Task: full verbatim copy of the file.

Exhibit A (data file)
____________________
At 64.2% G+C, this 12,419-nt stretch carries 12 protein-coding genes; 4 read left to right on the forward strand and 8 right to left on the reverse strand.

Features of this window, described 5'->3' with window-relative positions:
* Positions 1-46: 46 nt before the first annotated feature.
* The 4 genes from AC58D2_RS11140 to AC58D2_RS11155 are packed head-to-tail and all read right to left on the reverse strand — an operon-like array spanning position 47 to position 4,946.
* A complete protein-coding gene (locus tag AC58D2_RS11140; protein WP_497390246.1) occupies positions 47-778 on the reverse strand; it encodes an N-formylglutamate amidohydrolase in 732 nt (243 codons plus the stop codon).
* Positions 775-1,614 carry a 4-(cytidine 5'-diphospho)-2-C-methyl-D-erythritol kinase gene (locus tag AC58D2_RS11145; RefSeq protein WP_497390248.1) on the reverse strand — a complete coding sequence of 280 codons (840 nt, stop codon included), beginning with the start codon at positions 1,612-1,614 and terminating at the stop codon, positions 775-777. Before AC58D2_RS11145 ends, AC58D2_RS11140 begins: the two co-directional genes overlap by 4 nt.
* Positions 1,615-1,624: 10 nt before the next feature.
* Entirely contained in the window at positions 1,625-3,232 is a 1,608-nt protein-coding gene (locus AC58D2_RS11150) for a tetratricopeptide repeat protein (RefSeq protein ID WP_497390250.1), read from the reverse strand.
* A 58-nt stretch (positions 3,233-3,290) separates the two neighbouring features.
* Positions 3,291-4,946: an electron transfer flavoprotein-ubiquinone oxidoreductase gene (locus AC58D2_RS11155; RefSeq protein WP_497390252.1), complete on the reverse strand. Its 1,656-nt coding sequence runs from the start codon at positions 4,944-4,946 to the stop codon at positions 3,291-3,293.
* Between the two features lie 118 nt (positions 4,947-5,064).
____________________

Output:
At 64.2% G+C, this 12,419-nt stretch carries 12 protein-coding genes; 4 read left to right on the forward strand and 8 right to left on the reverse strand.

Features of this window, described 5'->3' with window-relative positions:
* Positions 1-46: 46 nt before the first annotated feature.
* The 4 genes from AC58D2_RS11140 to AC58D2_RS11155 are packed head-to-tail and all read right to left on the reverse strand — an operon-like array spanning position 47 to position 4,946.
* A complete protein-coding gene (locus tag AC58D2_RS11140; protein WP_497390246.1) occupies positions 47-778 on the reverse strand; it encodes an N-formylglutamate amidohydrolase in 732 nt (243 codons plus the stop codon).
* Positions 775-1,614 carry a 4-(cytidine 5'-diphospho)-2-C-methyl-D-erythritol kinase gene (locus tag AC58D2_RS11145; RefSeq protein WP_497390248.1) on the reverse strand — a complete coding sequence of 280 codons (840 nt, stop codon included), beginning with the start codon at positions 1,612-1,614 and terminating at the stop codon, positions 775-777. Before AC58D2_RS11145 ends, AC58D2_RS11140 begins: the two co-directional genes overlap by 4 nt.
* Positions 1,615-1,624: 10 nt before the next feature.
* Entirely contained in the window at positions 1,625-3,232 is a 1,608-nt protein-coding gene (locus AC58D2_RS11150) for a tetratricopeptide repeat protein (RefSeq protein ID WP_497390250.1), read from the reverse strand.
* A 58-nt stretch (positions 3,233-3,290) separates the two neighbouring features.
* Positions 3,291-4,946: an electron transfer flavoprotein-ubiquinone oxidoreductase gene (locus AC58D2_RS11155; RefSeq protein WP_497390252.1), complete on the reverse strand. Its 1,656-nt coding sequence runs from the start codon at positions 4,944-4,946 to the stop codon at positions 3,291-3,293.
* Between the two features lie 118 nt (positions 4,947-5,064).